Saaho Review

Prabhas and Shraddha Kapoor as ace cops Ashok Chakravarthi and Amritha in “Saaho.” (Shraddha Kapoor/Twitter photo)

U,V, Creations and T-Series Films present “Saaho”

Produced by: V. Vamshi Krishna Reddy & Pramod Uppalapati

Directed by: Sujeeth

Written by: Sujeeth, Abbas Dalal & Hussain Dalal

Music: Shankar-Ehsaan-Loy, Tanishk Bagchi, Mohamaad Ghibran, Guru Randhawa & Badshah

Starring: Prabhas, Shraddha Kapoor, Jackie Shroff, Neil Nitin Mukesh, Arun Vijay, Chunky Pandey, Tinnu Anand, Lal, Vennela Kishore, Evelyn Sharma, Mandira Bedi, Mahesh Manjrekar, Prakash Belawadi, Tanikella Bharani, Supreeth Reddy, Devan, Sharath Lohitsawa, Duvvasi Mohan, Ravi Varma & others

MUMBAI— You win some. You lose some. Prabhas, poor soul, has joined the ranks of names as illustrious as (in Mumbai) Amitabh Bachchan, Shah Rukh Khan, Salman Khan and Hrithik Roshan (among others) who can be conned into doing sure-shot disastrous behemoths they should have steered clear off by miles.

A monstrous action (and violence too) extravaganza sans soul and substance, it makes a case for some plastic emotions. A girl, now ace cop Amritha (Shraddha Kapoor) is an orphan, having lost her parents in a mishap indirectly caused by her. A street boy is adopted by a huge don named Roy (Jackie Shroff) and must now avenge his dad’s murder. Roy was no saint: he is a ruthless criminal and so, the whole exercise of an excess of destruction (people, cars, edifices, restaurants and in fact entire skyscrapers) to avenge the killers of this man (who were also criminals and at best double-crossers) is emotionally vacuous.

We have a cop team headed by Shinde (Prakash Belawadi) who appoints an ace cop with a past named Ashok Chakravarthi (Prabhas), who chooses his team to crack the case. Oh, we forgot, there is a little “black box” hidden in a Mumbai locker that has the keys to thousands of crores of hidden money. Ashok chats up a notorious crook (Neil Nitin Mukesh) who seems to be one step ahead. Later, a perplexed Shinde realizes that the crook and Ashok are not what they seem.

Love has obviously blossomed between Amritha and Ashok and, post-interval, the two seem to be enjoying a break somewhere in a mystical land replete “with food and babes” as Ashok’s trusted lieutenant David (Murli Sharma in what must be the longest role of his career) puts it, but Amritha is actually still at work, trying to get Ashok with the black box. Duty first, cutie later.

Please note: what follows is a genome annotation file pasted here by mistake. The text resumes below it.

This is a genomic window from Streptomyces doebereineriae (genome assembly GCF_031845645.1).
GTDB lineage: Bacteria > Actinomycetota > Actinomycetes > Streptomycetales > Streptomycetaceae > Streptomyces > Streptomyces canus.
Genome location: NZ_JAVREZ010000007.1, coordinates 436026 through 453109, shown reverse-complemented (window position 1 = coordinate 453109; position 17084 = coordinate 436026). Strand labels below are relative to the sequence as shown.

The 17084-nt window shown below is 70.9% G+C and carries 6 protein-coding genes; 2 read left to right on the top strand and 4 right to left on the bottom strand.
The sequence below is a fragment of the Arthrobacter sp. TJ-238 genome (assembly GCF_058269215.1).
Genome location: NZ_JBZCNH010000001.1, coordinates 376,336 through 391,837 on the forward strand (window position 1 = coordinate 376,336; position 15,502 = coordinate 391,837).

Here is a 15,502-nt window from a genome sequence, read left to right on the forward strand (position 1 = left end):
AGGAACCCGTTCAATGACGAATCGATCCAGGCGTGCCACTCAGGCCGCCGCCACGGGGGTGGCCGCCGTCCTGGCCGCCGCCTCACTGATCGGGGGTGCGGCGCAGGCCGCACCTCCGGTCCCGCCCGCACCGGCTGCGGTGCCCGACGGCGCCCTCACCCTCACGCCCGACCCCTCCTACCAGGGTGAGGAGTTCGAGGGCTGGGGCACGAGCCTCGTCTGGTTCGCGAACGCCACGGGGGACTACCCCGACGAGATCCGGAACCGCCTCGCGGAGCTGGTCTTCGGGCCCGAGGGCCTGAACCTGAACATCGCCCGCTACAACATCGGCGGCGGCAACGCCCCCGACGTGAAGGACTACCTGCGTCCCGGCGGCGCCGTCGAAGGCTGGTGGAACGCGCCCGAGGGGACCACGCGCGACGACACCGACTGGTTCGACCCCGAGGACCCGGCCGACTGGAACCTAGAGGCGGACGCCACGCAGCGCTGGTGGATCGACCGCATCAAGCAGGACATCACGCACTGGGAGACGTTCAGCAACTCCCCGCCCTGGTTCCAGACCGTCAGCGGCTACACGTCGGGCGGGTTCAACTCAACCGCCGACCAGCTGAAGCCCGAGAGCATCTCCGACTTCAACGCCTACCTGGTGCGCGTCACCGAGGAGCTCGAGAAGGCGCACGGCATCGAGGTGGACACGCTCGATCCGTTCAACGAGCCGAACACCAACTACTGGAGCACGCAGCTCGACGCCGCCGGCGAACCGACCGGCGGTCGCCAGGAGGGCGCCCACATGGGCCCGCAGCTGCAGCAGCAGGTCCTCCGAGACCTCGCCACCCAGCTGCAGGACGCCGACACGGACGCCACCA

There are wheels within wheels everywhere, and soon Roy’s loyalists, including his now-revealed son Vishwank (Arun Vijay) become the “good guys.” But until the very end, it is an orgy of senseless destructions, swords slashed, bullets fired in the head, cars and trucks somersaulting or on fire, and skulls being smashed.

The sad part in this VFX-heavy mess is the waste of some truly talented actors led by Prabhas. Shraddha Kapoor, in her yen for variety, accepts a film hollower than even “Race 3,” which had some kind of similar premise, and “Players.” Belawadi is good but severely handicapped, so is Murli. Jackie is wasted in a “been-there-done-that” role and Chunky Pandey is intense but a tad overdone. Neil Nitin Mukesh puts in a very impressive turn as the mysterious man in the first half who is actually on the side of the law and is another talent supremely wasted in this abomination.

We also cringe for the technical team (a barrage of stunt coordinators, the VFX, production design and camerawork teams) for whom this is a colossal waste of effort and serious hard work. The background music (Ghibran and Mohammed Ghibran) makes you cringe with its overdose and decibel quotient, but that’s still nothing compared to the horrendous songs we get to hear from a bevy of (off-) tunesmiths. The writing and execution reeks of (obviously better-structured) Hollywood action-athons, and we are told that the whole base of the story is some far-off land named Waaji, where we seem to find mostly Indians calling the shots.

Here are the places where the film will fall apart:

This distorted values tale about a son avenging his criminal father will NOT evoke sympathy and should not have been made, at least in a Hindi version. The 2.51 hours narration only makes it more tedious and a criminal (pun intended) waste of time. Three, the employment of a good cast will not help it gain eyeballs but only increase its budget and thus its flop quotient. Four, we do not even have the Hindi crowd-pullers that last year’s action calamities “Race 3” and “Thugs of Hindostan” had to at least MAKE a decent amount in the movie-halls, even if return on investment never came. As we all know, action without emotions is a zero.

Rating: ** (One for all the on-screen and off-screen talent wasted here!)

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